French Presidency – positive impression of activism and coherence

The French Presidency of the European Union is generally regarded in the United Kingdom as a success, for its swift and active reaction to the Russian military intervention in South Ossetia and Georgia; for its coordination of national responses to the global economic and financial crisis; and for its facilitation of the package of environmental measures adopted in December 2008. Admittedly, none of these initiatives is without its critics in the UK. Some British commentators would have preferred a more robust response to Russian actions in Georgia; others claim that the French Presidency’s reaction to the worsening financial crisis in October of 2008 was considerably more effective than its attempts to coordinate national macroeconomic measures between the Union’s member states; yet others are unsure about the genuine sustainability of the package of environmental measures agreed in December 2008. Nevertheless, the French Presidency has generally left behind in the United Kingdom a positive impression of activism and coherence, the credit for which is normally given to Sarkozy personally.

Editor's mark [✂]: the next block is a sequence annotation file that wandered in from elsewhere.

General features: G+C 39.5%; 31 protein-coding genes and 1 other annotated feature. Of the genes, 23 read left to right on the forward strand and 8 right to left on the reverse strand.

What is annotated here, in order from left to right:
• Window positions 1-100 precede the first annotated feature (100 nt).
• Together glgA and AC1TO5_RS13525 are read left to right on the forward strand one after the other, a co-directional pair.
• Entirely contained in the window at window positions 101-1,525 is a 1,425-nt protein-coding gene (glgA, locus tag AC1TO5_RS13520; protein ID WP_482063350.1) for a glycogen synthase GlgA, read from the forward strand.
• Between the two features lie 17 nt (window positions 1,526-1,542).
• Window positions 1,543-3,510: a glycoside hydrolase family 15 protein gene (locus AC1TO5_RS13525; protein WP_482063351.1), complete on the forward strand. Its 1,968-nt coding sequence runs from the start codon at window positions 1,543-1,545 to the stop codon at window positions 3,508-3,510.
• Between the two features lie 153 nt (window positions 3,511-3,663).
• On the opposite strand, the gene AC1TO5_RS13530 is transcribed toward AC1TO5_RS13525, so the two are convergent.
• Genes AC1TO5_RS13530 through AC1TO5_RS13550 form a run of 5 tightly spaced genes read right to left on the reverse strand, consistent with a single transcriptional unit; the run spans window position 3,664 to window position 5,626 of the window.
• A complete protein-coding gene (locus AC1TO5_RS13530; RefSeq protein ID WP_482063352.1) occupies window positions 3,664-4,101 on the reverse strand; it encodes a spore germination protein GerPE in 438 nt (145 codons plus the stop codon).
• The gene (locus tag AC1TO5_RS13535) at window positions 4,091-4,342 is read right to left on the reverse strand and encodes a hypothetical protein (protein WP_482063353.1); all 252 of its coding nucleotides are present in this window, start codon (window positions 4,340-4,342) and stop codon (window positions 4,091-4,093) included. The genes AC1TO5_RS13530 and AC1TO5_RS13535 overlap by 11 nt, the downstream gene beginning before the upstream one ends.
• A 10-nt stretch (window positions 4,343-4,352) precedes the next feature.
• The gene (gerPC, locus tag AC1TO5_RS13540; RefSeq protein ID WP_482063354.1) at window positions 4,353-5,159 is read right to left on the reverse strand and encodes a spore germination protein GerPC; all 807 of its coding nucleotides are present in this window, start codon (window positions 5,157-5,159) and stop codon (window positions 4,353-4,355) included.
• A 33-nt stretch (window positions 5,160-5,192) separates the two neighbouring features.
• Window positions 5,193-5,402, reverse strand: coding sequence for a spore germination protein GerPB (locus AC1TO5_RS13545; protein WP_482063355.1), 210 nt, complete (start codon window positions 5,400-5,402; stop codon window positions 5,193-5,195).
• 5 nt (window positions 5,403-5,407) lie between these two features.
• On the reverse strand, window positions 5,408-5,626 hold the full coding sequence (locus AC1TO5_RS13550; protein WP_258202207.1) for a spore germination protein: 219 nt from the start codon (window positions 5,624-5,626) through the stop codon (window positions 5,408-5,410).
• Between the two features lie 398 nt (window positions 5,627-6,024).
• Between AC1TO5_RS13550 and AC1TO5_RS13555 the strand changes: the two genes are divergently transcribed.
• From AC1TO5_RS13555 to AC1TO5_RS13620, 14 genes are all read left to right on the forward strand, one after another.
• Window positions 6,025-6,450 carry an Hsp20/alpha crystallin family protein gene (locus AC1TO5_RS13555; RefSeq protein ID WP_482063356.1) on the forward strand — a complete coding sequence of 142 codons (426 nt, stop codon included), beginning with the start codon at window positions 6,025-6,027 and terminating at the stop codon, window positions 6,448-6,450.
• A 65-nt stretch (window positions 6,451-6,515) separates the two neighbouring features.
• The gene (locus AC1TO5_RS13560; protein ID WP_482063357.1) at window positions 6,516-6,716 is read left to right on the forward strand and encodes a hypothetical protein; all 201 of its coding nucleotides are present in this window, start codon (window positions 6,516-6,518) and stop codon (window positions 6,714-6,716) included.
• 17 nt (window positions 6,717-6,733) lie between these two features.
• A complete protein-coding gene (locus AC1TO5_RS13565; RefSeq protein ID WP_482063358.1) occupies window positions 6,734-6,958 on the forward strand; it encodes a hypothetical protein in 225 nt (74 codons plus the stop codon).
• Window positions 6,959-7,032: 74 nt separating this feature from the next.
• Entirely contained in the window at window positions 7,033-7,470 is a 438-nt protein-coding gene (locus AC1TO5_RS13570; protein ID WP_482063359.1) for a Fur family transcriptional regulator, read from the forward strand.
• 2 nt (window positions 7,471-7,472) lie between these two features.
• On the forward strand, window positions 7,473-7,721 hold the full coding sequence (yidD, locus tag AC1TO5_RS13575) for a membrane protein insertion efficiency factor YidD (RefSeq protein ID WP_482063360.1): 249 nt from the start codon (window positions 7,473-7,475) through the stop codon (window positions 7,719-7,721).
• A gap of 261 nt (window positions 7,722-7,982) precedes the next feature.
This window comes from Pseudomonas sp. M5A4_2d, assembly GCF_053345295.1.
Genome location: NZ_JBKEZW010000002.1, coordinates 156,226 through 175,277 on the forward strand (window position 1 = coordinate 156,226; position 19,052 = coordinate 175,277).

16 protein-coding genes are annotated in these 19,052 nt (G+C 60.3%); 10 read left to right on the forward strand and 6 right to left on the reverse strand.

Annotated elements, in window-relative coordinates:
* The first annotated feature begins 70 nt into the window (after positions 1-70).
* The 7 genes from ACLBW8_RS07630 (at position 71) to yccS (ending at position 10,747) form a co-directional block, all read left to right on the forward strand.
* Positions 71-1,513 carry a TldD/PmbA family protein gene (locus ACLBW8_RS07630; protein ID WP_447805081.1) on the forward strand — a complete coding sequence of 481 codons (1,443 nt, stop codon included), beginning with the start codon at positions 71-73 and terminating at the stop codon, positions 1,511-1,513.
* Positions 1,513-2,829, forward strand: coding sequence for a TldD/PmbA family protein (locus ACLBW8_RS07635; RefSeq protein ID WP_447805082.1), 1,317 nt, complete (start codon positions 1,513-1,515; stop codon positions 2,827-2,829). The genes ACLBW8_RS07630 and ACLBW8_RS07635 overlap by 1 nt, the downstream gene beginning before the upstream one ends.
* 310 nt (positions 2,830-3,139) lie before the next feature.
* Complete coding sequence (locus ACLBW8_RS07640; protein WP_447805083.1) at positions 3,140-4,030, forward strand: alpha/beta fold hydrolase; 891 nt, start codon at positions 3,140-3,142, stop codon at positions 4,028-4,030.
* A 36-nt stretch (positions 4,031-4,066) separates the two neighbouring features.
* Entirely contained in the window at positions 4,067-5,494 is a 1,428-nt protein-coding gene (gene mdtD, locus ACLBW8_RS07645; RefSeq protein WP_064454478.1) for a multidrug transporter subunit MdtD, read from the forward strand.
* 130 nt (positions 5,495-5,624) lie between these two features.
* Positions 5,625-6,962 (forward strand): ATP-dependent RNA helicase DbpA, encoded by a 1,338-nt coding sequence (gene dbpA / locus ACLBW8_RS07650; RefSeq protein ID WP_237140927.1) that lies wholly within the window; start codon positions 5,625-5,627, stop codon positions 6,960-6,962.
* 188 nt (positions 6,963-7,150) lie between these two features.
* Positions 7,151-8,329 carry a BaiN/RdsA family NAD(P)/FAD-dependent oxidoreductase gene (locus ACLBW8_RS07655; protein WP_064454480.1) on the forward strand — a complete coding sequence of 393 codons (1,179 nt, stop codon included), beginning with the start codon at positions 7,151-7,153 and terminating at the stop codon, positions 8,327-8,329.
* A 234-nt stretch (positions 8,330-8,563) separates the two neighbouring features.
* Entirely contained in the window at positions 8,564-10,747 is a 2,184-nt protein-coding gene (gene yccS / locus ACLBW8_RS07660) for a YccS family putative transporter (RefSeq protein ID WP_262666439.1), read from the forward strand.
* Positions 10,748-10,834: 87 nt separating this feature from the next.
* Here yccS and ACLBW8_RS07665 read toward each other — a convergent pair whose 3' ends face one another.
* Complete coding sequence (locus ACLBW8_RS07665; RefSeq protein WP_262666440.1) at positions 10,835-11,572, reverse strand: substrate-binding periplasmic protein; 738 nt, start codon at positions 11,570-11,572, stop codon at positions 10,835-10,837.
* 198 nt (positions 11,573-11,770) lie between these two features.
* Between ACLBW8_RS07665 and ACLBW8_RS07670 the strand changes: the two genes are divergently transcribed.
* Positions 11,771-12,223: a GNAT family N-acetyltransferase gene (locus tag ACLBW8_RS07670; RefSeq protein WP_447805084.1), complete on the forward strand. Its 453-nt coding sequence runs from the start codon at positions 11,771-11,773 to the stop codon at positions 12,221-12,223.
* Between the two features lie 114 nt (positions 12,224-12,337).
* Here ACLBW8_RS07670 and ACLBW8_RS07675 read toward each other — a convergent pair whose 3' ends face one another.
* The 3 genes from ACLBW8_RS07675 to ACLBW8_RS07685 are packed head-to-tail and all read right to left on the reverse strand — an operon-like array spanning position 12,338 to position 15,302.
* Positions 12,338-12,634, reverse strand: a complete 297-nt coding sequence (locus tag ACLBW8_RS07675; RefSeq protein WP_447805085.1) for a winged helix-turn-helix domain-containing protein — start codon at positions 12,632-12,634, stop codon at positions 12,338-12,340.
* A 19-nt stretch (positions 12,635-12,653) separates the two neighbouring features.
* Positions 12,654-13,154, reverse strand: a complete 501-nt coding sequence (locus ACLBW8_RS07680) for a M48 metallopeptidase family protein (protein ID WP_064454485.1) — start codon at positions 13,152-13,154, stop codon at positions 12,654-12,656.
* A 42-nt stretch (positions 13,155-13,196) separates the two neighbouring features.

In a way that is perhaps unfair to the Czech Presidency, the perceived achievements of the French Presidency have reinforced an already existing view in the United Kingdom that the European Union functions best, particularly in its external relations, under the presidency of a large member state. It was a commonplace of British political discussion in August of last year that the preceding presidency, that of Slovenia, would have found it much more difficult to be taken seriously by their Russian interlocutors than did the French. Much publicity has been given in the United Kingdom to the divisions on European questions between the Czech government and the Czech President, Václav Klaus. This has definitely lowered expectations of the Czech Presidency, which might anyway have found it difficult to attain any great public profile as national governments wrestle with the consequences of the global recession and await the outcome of the second Irish referendum.